I was first attracted by the beauty of the music and the challenging complexity of Messaien’s particular style. There’s a natural tension, of the human being related to nature, of being within universal nature. Then there’s his religious thought, which he discusses quite openly. Something universal, like the great masterpieces which stand against Time, over and above Time. Most music loses relevance over a large period of time. The consensus of many generations confirms a small group of pieces as special.
Another composer you’ve worked with, Frank Zappa, is better known as a rock performer. You’ve said you didn’t listen much to pop music growing up.
By the fact of living in an isolated rural area, and that I did have a focus on more European classical music in my upbringing — and maybe because the older generation viewed groups like The Mothers of Invention with a certain amount of suspicion, so they weren’t so widely known — I didn’t discover Zappa until I was visiting Paris, where a friend of mine was working with Pierre Boulez, and I saw a project with Boulez conducting Zappa, and said, “What’s this all about?”
I found out Zappa was interested, with his ensemble, in orchestrational techniques, had studied Edgard Varèse, been in touch with him. ... I contacted his office. Zappa gave me his scores, asked me personally to be involved. We worked on three recordings. Frank offered me some of the first professional opportunities I had, bringing me into a big project.
It was funny, then, to go back and purchase his records, in preparation for that. In retrospect, Zappa’s records of the ’60s sound exotic; the band looked antisocial. But in fact, the band I got to know was unbelievably healthy. No alcohol, no drugs — they were committed to coffee and to health!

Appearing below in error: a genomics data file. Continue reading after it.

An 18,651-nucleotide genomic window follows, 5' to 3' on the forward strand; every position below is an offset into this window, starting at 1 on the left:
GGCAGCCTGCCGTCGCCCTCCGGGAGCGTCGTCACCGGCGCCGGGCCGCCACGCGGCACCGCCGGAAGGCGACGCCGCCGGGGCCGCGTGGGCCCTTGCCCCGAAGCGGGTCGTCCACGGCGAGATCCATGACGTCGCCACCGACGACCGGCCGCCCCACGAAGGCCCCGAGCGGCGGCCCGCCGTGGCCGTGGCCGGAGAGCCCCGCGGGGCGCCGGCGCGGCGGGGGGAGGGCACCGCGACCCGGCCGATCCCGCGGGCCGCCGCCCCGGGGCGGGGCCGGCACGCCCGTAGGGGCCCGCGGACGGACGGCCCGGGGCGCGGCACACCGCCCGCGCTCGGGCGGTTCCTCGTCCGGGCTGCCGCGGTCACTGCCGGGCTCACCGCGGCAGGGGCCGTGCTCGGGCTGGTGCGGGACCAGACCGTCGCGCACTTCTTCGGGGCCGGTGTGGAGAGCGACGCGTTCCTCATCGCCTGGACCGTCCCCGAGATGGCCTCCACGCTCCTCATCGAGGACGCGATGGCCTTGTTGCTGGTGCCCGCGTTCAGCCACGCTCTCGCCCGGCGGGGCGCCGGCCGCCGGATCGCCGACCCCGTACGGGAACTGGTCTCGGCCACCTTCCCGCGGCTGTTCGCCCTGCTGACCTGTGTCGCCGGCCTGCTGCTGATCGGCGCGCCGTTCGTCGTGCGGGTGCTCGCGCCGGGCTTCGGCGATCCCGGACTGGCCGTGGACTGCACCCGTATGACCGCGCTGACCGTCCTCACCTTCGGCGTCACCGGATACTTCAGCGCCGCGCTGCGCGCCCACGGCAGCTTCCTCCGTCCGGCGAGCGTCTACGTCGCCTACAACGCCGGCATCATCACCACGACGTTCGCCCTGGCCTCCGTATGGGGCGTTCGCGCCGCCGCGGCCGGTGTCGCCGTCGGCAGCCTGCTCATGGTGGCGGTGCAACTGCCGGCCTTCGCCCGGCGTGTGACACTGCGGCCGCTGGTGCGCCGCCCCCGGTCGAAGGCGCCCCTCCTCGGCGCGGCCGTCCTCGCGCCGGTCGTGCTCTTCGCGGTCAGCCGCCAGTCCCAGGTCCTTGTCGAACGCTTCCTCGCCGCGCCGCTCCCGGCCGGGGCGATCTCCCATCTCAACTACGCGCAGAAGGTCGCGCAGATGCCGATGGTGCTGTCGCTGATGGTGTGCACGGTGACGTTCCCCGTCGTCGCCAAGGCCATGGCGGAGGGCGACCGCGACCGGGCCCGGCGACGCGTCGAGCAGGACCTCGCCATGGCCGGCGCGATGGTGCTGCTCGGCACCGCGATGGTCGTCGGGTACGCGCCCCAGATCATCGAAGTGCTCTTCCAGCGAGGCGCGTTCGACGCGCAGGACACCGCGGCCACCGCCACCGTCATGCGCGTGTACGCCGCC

What about popular music and culture today?
Up until five or six years ago, I made it a point at least to be aware of trends in popular culture. If one calls oneself a music director, one should know what people are listening to, have an emotional connection with.
I’ve become involved, with the opera in Munich, with an important traditional musical point of view. The amount of preparation needed is not to be underestimated. I’m in constant study and research, which meant a real shift in my style.
It’s a very personal thing. Sometimes you just have to make choices, make a priority, if some things are going to attain meaning, if worth is going to be attached to them.
What’s your philosophy of programming?
It depends upon — literally — whom you are serving. And the institutions you’re serving. Berkeley is different from Salzberg, Berlin is different from L.A. ... Happily, we’re not all the same. We have different roots, traditions, beliefs — what we value. That has a bearing on what’s appropriate to play, and at what time. There’s no standard form to programming.